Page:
Adam presented his rules talk on video tape. I was surprised how all the riders were so quiet and respectful, since he could not hear or see us. Maybe Adam emits an aura of respect that Eddie or Bubba need to develop. Maybe it has something to do with the “bon*” word. Maybe someone knew the room was bugged. Does the Valentine beep when the room is bugged? Maybe that is why everyone listened so intently. Maybe his talk is important. I listened too.
During the actual bike inspection, Eddie put me in the Expert class, or that is what I thought I heard. I wasn’t really concerned and didn’t question him. One nightmare is enough, and besides, this is Eddie, you know, a big dog... He doesn’t even know who I am, and besides, by riding Expert class I did not need to worry about placing. It was not until the end of the event, just prior to tallying bonuses that I was able to inquire and find that I actually was in the Touring class. There is a requirement that all entrants posses a working knowledge of the English language, and that reading comprehension is rewarded. What about speaking/hearing comprehension? No need to chance getting kicked out of the rally before it starts.
Finally food, rather the feast, the talk by Eddie and Bubba, and the rally packets. What a joke the packets were. All the low point bonuses, not many big point bonuses. I can see the Saturday packet is going to be something significant. How significant? Or could it be this IS the whole rally, knowing Eddie... (what’s the phrase Bubba? I hate you??). I highlighted all the locations on a regional map, and noted the point values on the map. Look at those Ohio points, 101 at one place, 102 at another corner of Ohio, 103 points at another corner, and so on. Would Eddie have us obtain those in chronological order? What a routing nightmare. Who’s the sick one here? Time to go to bed.
Saturday, up, breakfasted, packed, and listen to Eddie talk. Eddie announces there will be no gas log. Gee Eddie, I hate you... I finally have a system set up for sleep deprived idiots so every single gas log entry receipt is correct. Three LD rallies completed, and the third rally is the first time I get my gas log bonus. This one could be my fourth.
Finally, the Saturday rally packet. Flooding was still forecast for TN, so I had a preference to go in the other direction. I highlighted the rest of the bonuses on my map, and routes started to take shape. By then I was at least 30 minutes past the rally start time, and a lot of riders had already left. Planning is important, so I turned down the volume on the panic button. I was considering a route through Niagara, but I decided to head for the Mackinaw Bridge, since it was big points, the highway speeds in MI were good, and I had some better options along the way. I planned to go through Hell, MI for the first time, and back to Windsor after the bridge. At Windsor, I’d reevaluate my position, and pick up some Ohio locations, and hopefully finish reasonably well and on time. It was the highest point option for the mileage I thought I could do.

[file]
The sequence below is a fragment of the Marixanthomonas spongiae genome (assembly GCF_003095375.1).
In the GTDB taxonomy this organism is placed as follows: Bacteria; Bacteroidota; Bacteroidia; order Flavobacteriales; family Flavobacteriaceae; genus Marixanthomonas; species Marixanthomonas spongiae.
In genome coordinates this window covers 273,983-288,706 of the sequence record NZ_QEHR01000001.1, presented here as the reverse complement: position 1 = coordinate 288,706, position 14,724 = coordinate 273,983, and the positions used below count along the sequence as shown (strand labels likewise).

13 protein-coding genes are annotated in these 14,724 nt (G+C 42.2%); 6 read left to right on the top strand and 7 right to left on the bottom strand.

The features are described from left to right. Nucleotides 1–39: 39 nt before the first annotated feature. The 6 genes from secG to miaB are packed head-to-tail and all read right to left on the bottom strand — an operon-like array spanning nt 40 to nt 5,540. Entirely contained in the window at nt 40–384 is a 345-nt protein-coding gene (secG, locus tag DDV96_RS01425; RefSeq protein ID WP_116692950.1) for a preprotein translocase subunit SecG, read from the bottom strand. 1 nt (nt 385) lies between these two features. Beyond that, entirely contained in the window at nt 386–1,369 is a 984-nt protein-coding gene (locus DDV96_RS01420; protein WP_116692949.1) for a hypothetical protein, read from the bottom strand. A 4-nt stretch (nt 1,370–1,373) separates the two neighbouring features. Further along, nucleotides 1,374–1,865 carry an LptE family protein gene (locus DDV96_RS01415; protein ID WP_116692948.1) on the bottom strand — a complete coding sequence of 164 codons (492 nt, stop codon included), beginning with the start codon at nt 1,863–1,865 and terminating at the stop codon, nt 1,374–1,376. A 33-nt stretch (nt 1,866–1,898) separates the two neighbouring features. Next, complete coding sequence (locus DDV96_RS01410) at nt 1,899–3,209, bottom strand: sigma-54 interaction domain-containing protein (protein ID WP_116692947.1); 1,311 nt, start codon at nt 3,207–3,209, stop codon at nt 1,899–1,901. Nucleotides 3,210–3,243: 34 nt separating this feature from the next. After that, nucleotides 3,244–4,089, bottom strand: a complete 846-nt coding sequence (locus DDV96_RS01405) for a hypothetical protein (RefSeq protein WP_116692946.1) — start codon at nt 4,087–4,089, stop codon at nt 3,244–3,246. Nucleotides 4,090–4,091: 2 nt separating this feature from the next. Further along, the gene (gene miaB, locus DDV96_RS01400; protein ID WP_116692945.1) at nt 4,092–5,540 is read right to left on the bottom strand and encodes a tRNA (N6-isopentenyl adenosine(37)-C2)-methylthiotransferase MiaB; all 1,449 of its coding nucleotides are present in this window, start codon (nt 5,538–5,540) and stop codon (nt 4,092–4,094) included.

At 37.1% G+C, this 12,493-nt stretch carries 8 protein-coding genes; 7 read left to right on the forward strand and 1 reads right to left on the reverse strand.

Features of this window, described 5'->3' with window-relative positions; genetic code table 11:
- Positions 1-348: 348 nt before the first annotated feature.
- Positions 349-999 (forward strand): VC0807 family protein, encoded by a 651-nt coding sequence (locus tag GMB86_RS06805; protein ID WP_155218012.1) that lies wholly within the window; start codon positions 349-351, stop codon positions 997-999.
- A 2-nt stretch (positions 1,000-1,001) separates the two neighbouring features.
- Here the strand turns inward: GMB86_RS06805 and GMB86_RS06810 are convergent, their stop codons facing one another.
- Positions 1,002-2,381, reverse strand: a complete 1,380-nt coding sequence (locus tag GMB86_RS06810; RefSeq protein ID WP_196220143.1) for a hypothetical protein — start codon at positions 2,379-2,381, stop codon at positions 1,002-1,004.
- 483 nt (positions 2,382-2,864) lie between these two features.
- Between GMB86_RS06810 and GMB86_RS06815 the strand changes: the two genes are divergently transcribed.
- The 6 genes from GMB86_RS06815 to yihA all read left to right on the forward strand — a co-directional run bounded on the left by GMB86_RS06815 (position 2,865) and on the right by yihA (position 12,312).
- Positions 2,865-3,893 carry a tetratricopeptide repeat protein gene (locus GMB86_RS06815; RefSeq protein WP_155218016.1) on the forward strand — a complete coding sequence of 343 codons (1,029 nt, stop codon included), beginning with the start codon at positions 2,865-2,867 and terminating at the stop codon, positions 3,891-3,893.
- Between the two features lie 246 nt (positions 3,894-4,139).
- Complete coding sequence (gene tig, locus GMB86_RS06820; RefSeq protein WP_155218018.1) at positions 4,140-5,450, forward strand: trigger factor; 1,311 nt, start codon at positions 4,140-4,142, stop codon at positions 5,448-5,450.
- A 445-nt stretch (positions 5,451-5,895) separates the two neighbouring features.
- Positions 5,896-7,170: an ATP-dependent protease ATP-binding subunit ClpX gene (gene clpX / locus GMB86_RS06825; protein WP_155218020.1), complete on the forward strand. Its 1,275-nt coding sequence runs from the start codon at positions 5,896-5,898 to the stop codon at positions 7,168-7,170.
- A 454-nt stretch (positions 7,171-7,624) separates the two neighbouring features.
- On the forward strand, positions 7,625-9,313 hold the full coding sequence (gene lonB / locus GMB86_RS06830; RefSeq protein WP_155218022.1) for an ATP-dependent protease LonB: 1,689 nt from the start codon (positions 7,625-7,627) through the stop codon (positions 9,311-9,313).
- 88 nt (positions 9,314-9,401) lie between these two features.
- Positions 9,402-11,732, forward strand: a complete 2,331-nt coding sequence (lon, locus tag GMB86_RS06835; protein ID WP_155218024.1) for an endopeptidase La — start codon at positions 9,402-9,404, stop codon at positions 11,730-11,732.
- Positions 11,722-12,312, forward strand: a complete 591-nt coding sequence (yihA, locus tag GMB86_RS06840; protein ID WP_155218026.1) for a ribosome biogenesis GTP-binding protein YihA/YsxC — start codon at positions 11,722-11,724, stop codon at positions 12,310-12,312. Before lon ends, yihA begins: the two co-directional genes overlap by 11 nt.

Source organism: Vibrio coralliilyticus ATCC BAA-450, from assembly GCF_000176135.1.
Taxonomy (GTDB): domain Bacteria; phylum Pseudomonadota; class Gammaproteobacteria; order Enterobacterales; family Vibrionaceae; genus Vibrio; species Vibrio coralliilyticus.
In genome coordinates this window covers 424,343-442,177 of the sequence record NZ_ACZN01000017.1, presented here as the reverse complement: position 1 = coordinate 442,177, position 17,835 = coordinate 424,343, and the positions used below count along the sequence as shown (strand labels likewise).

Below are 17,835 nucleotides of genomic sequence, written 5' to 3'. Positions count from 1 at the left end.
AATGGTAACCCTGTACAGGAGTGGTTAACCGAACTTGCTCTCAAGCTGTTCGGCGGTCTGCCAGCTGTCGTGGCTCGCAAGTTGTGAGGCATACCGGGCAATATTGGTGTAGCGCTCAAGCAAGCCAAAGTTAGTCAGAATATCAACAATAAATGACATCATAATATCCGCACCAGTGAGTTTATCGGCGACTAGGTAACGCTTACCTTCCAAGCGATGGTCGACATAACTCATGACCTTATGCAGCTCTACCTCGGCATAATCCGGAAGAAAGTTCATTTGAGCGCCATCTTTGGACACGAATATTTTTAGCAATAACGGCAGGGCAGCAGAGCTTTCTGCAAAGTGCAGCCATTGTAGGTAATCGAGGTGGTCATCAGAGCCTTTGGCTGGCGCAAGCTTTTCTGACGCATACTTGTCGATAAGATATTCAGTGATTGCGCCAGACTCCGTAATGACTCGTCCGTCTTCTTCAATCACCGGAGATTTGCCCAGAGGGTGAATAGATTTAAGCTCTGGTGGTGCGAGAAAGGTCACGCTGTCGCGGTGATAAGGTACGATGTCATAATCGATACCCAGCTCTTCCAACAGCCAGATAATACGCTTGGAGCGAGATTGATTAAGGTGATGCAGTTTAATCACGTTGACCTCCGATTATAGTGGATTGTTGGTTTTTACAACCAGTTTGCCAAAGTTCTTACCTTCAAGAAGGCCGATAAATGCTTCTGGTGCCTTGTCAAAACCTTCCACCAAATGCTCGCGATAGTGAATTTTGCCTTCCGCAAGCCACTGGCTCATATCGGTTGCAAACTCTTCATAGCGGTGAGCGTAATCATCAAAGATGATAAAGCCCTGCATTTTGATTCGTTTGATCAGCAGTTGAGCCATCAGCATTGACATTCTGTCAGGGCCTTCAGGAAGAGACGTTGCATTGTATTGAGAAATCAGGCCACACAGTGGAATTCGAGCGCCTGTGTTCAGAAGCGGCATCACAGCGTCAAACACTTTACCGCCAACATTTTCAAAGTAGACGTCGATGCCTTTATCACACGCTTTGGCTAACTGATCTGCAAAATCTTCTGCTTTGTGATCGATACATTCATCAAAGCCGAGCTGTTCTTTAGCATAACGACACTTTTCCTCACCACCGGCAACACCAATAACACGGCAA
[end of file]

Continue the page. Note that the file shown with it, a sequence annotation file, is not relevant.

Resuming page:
I planned to pick up a gas slip in Toledo for my first bonus, only 100 or so points, but by the time I realized my route bypassed Toledo, it was too late. No big deal, Hell, here I come.
Where the h*** is Hell? I had to get directions, since the route sheet directions were less than perfect. It’s interesting how nice looking local young women say “Hell”. The route sheet said to pick up a souvenir to show I was there. First thing I see, a postcard. Went to the counter, and at the last minute, I purchased a patch with “Hell, MI” on it, just in case the postcard doesn’t pass as a souvenir. Postcard, $.50, patch, $4.00. The judges accepted the postcard, so Eddie got the postcard, I got the patch! Boy, Eddie, I hope you don’t hate me! You probably already have a patch anyway. If not, get your own!
Off again. Fill up with gas north of Ann Arbor on I-75, pay inside, and get going again in less time then it takes a caravan of two cars and one van to load up all the teenagers into the vehicles. I’m pretty efficient!